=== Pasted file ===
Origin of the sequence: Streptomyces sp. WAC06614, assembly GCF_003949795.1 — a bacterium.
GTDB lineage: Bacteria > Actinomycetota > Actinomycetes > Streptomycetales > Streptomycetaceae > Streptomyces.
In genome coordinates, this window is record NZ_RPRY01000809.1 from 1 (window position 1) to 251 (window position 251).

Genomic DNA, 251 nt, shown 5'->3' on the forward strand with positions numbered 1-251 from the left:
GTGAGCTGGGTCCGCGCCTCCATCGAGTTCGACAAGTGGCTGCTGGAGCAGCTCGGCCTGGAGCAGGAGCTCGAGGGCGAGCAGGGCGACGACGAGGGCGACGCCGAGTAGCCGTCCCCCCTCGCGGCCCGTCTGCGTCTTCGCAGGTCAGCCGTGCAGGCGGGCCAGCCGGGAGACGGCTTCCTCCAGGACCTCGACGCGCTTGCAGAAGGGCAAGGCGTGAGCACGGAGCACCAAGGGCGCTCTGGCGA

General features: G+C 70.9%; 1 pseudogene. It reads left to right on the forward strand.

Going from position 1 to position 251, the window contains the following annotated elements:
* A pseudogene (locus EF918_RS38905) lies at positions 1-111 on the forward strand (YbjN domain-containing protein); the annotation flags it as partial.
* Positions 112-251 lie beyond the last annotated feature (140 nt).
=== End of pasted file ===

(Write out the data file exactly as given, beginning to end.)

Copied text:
Origin of the sequence: Streptomyces sp. WAC06614, assembly GCF_003949795.1 — a bacterium.
GTDB lineage: Bacteria > Actinomycetota > Actinomycetes > Streptomycetales > Streptomycetaceae > Streptomyces.
In genome coordinates, this window is record NZ_RPRY01000809.1 from 1 (window position 1) to 251 (window position 251).

Genomic DNA, 251 nt, shown 5'->3' on the forward strand with positions numbered 1-251 from the left:
GTGAGCTGGGTCCGCGCCTCCATCGAGTTCGACAAGTGGCTGCTGGAGCAGCTCGGCCTGGAGCAGGAGCTCGAGGGCGAGCAGGGCGACGACGAGGGCGACGCCGAGTAGCCGTCCCCCCTCGCGGCCCGTCTGCGTCTTCGCAGGTCAGCCGTGCAGGCGGGCCAGCCGGGAGACGGCTTCCTCCAGGACCTCGACGCGCTTGCAGAAGGGCAAGGCGTGAGCACGGAGCACCAAGGGCGCTCTGGCGA

General features: G+C 70.9%; 1 pseudogene. It reads left to right on the forward strand.

Going from position 1 to position 251, the window contains the following annotated elements:
* A pseudogene (locus EF918_RS38905) lies at positions 1-111 on the forward strand (YbjN domain-containing protein); the annotation flags it as partial.
* Positions 112-251 lie beyond the last annotated feature (140 nt).